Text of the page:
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America's Justification for the Use of the Atomic Bomb Essay

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America’s Justification For the Use of the Atomic Bomb On August 6th, 1945, the United States of America dropped the world’s first atomic bomb on the city of Hiroshima in Japan. Two days later, a second bomb was dropped on the city of Nagasaki. These two bombs were the most devastating weapons ever seen, and their effects on human beings and property were plainly horrifying. Approximately 110,000 people were killed; most of them were innocent civilians who just happened to have lived in the wrong place at the wrong time. Although using this weapon was an atrocity to both the Japanese, and humanity in general, the world was at war. No matter what ulterior motives may have existed, the fact remains that the bomb was a justifiably necessary…show more content…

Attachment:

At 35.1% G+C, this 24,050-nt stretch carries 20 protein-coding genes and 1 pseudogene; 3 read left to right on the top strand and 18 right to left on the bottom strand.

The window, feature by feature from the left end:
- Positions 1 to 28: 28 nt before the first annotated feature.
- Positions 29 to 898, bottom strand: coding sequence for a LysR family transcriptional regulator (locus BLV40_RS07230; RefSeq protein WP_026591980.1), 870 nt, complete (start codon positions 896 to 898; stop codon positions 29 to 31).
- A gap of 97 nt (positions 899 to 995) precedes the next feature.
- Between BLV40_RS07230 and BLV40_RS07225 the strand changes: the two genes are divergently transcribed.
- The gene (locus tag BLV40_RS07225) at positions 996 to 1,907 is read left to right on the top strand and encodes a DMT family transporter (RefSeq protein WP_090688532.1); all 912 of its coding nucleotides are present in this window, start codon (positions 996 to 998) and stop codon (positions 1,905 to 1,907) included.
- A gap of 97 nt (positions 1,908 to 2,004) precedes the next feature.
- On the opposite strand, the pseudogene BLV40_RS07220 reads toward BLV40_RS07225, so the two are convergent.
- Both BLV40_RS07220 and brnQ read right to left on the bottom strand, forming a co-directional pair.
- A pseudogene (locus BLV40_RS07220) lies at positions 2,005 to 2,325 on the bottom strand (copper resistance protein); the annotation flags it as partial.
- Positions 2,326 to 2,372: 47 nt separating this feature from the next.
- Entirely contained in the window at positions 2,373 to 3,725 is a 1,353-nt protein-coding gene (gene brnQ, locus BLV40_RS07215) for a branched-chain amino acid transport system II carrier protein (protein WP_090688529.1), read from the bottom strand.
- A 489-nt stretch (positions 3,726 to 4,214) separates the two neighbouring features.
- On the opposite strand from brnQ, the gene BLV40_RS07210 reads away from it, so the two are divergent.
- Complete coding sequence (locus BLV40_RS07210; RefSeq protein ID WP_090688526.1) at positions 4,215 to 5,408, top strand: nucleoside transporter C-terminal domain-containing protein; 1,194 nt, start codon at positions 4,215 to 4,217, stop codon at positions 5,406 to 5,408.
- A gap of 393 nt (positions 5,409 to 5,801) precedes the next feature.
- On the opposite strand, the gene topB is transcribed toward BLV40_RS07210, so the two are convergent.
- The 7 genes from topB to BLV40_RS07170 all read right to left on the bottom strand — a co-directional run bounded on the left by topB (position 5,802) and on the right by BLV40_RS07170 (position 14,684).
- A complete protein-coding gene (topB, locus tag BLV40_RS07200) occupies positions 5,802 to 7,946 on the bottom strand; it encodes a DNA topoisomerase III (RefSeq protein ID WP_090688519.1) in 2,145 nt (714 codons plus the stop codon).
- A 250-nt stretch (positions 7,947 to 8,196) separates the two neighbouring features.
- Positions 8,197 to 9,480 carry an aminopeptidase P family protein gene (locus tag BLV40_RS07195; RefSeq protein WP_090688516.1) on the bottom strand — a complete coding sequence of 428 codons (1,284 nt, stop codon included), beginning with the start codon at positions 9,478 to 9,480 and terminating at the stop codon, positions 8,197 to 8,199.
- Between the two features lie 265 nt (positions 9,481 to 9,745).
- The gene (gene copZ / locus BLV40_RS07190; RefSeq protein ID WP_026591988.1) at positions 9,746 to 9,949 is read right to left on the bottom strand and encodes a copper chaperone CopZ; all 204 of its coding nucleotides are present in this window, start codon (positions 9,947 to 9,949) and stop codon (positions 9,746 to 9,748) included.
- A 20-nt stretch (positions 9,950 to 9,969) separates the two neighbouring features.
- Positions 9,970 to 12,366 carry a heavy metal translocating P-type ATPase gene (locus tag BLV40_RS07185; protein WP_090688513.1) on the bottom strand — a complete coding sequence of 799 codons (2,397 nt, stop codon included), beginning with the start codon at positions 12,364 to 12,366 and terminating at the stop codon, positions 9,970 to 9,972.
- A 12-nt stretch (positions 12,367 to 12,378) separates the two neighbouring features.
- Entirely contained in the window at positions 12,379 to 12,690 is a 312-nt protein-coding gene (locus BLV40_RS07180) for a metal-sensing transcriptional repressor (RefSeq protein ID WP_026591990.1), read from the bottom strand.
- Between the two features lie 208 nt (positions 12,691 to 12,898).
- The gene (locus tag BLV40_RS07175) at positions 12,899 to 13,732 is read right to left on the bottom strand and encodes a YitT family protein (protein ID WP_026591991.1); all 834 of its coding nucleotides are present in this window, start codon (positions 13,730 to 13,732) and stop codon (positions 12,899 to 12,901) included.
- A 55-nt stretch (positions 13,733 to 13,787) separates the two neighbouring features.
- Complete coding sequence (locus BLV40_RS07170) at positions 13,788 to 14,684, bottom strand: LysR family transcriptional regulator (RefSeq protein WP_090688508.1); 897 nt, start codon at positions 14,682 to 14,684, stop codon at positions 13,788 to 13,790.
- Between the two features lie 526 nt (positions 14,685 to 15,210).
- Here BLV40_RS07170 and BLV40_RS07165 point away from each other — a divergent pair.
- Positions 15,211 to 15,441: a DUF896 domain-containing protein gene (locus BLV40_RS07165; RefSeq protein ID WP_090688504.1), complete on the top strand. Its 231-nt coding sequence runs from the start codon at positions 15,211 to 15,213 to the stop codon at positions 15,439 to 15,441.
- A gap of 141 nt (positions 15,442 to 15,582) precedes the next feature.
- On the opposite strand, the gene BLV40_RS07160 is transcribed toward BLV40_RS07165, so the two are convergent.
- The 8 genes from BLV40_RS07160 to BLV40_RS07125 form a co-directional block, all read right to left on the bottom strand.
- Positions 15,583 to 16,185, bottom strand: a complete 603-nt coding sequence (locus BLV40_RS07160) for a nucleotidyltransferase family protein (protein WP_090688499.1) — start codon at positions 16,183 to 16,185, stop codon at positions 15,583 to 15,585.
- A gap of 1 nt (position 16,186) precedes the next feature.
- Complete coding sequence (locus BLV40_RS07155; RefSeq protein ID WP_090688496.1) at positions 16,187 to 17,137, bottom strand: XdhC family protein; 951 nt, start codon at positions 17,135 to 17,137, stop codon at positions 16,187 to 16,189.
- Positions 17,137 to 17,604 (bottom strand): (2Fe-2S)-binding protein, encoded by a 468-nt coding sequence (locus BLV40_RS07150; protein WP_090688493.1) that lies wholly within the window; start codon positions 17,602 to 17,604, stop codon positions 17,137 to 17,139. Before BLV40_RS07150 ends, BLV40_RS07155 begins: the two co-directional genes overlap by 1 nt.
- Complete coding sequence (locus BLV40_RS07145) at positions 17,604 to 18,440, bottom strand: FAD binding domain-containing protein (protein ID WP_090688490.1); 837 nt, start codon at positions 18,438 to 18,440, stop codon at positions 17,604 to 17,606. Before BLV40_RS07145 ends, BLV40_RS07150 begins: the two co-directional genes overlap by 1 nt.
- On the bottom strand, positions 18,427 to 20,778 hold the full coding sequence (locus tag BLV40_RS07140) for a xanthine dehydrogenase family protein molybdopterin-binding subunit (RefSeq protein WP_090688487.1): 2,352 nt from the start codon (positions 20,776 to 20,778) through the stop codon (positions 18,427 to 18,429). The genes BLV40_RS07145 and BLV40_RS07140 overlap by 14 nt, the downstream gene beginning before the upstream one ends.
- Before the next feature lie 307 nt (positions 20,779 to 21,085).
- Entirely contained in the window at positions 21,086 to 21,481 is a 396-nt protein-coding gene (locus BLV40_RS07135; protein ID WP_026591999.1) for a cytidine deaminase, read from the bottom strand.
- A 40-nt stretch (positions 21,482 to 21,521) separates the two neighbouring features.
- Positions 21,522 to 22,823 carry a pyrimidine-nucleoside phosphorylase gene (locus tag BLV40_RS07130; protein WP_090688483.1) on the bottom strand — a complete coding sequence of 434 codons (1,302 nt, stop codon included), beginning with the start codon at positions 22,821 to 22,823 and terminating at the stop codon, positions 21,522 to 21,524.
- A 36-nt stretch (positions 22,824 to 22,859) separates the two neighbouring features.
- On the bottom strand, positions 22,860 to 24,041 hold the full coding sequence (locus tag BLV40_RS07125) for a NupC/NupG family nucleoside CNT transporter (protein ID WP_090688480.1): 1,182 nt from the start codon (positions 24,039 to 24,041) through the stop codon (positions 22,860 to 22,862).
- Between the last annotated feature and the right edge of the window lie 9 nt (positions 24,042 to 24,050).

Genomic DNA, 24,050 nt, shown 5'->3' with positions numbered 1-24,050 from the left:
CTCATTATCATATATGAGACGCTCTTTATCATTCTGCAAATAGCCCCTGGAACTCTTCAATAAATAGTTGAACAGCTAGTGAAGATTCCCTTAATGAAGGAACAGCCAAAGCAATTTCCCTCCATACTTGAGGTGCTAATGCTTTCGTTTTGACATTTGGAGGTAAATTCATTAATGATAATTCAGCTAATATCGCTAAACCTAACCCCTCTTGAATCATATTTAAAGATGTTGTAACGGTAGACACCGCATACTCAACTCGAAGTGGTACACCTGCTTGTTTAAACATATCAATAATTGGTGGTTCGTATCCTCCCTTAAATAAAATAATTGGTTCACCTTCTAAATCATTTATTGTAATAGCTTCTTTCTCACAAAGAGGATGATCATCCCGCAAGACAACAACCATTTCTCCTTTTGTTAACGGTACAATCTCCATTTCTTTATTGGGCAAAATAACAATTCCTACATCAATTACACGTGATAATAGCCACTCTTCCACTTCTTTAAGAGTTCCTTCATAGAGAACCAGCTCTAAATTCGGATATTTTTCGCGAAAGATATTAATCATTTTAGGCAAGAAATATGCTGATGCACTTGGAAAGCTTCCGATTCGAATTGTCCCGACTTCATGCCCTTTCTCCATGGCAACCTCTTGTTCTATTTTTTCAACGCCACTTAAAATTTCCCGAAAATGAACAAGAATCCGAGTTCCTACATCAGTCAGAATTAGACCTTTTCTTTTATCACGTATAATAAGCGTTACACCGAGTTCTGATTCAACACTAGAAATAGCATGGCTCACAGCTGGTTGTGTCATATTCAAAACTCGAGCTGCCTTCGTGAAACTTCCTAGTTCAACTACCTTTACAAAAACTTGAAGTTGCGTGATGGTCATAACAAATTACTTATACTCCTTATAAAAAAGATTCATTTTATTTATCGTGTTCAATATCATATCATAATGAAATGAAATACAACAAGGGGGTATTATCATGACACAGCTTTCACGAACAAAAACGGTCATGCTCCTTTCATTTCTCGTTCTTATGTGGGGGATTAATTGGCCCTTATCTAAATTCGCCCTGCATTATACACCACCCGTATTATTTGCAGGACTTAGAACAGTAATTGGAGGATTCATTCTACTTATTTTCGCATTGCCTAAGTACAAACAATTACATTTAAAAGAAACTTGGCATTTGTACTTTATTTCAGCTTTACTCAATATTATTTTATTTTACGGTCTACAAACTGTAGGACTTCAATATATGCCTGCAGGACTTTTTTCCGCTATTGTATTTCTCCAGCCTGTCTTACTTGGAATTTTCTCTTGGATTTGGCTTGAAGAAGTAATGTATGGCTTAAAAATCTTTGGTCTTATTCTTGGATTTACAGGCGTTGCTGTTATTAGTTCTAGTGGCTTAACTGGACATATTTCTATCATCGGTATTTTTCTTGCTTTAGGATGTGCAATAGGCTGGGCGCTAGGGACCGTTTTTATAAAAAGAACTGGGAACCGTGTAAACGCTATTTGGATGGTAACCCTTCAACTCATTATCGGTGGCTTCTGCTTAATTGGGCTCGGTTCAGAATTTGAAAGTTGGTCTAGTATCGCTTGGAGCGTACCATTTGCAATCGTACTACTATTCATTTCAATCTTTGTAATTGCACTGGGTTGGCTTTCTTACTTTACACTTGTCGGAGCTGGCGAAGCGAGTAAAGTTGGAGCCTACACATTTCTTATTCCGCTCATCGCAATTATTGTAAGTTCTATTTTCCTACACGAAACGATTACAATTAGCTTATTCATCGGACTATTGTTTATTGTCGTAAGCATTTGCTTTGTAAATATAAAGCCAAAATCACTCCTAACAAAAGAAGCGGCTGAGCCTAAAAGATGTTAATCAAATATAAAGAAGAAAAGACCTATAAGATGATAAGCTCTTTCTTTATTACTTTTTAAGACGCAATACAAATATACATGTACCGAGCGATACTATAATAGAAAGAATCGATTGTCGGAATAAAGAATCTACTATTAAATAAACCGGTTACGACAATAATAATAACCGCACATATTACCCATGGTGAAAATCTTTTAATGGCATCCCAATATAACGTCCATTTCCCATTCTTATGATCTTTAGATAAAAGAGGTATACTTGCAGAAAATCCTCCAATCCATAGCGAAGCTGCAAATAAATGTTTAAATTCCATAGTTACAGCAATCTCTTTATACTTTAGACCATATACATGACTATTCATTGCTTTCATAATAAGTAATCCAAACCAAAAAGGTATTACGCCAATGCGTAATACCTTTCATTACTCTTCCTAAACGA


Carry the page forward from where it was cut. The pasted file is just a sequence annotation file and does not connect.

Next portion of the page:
“The chief assumption about the enemy, was that the Japanese would continue the war to the utmost extent of their capabilities and defend the main islands of Japan with every means available to them.” (Skates, 1993, p.3) “The consensus is that the Japanese would have fought as fanatically as they had on Saipan, Peleiu, Luzon, Iwo Jima and Okinawa and they would have preferred death to surrender.” (Skates, 1994, p. 6) “The earlier fanatical and suicidal, yet hopeless Japanese defenses created a psychology that the normal conventions of war did not apply against a nation of potential kamikazes.” (Skates, 1993, p. 82) Secretary of war, Henry Stimson, believed that an invasion of Japan would solidify the hold that the militarists held on the country. (Skates, 1993, p. 238) He also felt that an invasion may not even induce surrender. (Baker (Ed.), 1968, p. 16) It would seem that although Japan was defeated militarily, they were far from being defeated psychology. (Batchlder, 1961, p. 72) Amore tangible obstacle to invasion, were the actual physical defenses that Japan possessed. Japan had about 5 million troops all over Asia. (Baker (Ed.), 1968, p. 5) Of these, 2 million were stationed in the home islands. (Baker (Ed.), 1968, p. 72) These were fresh and well trained troops who would most likely, fight to the last man. (Baker (Ed.), 1968, p. 74) The “Ketsu-Go” (plan for defense of the homeland) relied heavily
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